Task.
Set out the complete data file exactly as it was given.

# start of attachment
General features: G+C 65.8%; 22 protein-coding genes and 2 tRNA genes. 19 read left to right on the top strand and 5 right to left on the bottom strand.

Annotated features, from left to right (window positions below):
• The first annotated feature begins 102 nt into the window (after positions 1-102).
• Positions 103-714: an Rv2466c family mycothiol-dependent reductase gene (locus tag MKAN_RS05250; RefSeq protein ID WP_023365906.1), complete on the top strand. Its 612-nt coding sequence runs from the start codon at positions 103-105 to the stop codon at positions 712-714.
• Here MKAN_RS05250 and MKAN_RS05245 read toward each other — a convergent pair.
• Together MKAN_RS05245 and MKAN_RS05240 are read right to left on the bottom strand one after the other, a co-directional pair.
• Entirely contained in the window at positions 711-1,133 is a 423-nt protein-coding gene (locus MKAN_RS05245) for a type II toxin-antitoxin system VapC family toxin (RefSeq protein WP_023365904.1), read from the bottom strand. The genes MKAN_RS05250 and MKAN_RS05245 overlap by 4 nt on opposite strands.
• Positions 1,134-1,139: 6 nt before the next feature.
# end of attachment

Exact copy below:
General features: G+C 65.8%; 22 protein-coding genes and 2 tRNA genes. 19 read left to right on the top strand and 5 right to left on the bottom strand.

Annotated features, from left to right (window positions below):
• The first annotated feature begins 102 nt into the window (after positions 1-102).
• Positions 103-714: an Rv2466c family mycothiol-dependent reductase gene (locus tag MKAN_RS05250; RefSeq protein ID WP_023365906.1), complete on the top strand. Its 612-nt coding sequence runs from the start codon at positions 103-105 to the stop codon at positions 712-714.
• Here MKAN_RS05250 and MKAN_RS05245 read toward each other — a convergent pair.
• Together MKAN_RS05245 and MKAN_RS05240 are read right to left on the bottom strand one after the other, a co-directional pair.
• Entirely contained in the window at positions 711-1,133 is a 423-nt protein-coding gene (locus MKAN_RS05245) for a type II toxin-antitoxin system VapC family toxin (RefSeq protein WP_023365904.1), read from the bottom strand. The genes MKAN_RS05250 and MKAN_RS05245 overlap by 4 nt on opposite strands.
• Positions 1,134-1,139: 6 nt before the next feature.